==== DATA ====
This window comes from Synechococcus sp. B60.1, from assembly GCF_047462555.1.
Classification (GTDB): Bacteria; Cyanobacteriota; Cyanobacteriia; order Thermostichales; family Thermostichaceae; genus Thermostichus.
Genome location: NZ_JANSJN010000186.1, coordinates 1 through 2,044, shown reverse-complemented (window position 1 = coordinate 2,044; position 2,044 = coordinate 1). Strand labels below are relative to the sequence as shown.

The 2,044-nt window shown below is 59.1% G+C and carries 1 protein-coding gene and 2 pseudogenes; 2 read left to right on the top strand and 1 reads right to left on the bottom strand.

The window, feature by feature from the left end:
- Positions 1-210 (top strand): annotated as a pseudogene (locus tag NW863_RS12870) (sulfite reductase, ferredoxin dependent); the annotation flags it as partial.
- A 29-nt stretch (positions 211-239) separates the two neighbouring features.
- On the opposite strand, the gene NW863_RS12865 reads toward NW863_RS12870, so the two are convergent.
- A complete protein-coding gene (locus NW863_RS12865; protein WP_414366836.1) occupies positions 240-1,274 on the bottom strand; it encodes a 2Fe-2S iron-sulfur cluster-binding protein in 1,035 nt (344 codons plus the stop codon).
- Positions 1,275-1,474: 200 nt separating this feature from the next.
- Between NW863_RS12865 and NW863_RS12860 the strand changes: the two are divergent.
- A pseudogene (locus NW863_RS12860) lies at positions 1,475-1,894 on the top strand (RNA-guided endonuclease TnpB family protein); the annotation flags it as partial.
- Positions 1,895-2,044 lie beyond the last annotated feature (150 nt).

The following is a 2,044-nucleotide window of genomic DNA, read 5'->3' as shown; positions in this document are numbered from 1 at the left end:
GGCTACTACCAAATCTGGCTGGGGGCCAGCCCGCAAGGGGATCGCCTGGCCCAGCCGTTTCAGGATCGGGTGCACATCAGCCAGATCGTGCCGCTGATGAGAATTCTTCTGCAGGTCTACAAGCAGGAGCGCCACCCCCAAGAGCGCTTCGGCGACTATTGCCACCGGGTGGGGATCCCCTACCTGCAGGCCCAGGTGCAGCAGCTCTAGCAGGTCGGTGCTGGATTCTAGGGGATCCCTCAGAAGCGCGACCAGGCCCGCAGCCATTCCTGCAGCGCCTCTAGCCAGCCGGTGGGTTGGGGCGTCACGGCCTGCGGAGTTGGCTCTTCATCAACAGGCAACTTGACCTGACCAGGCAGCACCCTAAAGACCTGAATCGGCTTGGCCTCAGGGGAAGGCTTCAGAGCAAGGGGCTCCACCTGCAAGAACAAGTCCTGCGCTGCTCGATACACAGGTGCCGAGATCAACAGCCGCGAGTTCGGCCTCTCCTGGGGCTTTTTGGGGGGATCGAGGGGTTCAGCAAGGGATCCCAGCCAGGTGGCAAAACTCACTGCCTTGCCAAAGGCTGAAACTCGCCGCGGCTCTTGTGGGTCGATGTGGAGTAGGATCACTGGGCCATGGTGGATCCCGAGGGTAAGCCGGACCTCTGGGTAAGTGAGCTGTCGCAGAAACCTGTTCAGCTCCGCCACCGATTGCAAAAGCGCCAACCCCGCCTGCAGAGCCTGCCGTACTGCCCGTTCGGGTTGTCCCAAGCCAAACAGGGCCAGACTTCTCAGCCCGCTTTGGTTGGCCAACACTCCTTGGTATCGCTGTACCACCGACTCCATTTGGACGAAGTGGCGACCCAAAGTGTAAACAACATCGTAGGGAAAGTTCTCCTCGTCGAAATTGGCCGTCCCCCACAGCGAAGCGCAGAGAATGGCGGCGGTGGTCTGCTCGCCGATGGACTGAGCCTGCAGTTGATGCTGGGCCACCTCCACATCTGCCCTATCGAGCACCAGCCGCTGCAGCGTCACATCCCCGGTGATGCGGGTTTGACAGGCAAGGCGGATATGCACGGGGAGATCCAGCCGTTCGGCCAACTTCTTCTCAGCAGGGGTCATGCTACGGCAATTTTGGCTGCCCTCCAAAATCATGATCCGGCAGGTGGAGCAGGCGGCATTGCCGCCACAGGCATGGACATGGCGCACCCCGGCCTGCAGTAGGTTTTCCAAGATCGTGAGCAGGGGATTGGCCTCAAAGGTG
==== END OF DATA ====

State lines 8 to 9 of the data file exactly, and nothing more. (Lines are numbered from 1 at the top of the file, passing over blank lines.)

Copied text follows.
- On the opposite strand, the gene NW863_RS12865 reads toward NW863_RS12870, so the two are convergent.
- A complete protein-coding gene (locus NW863_RS12865; protein WP_414366836.1) occupies positions 240-1,274 on the bottom strand; it encodes a 2Fe-2S iron-sulfur cluster-binding protein in 1,035 nt (344 codons plus the stop codon).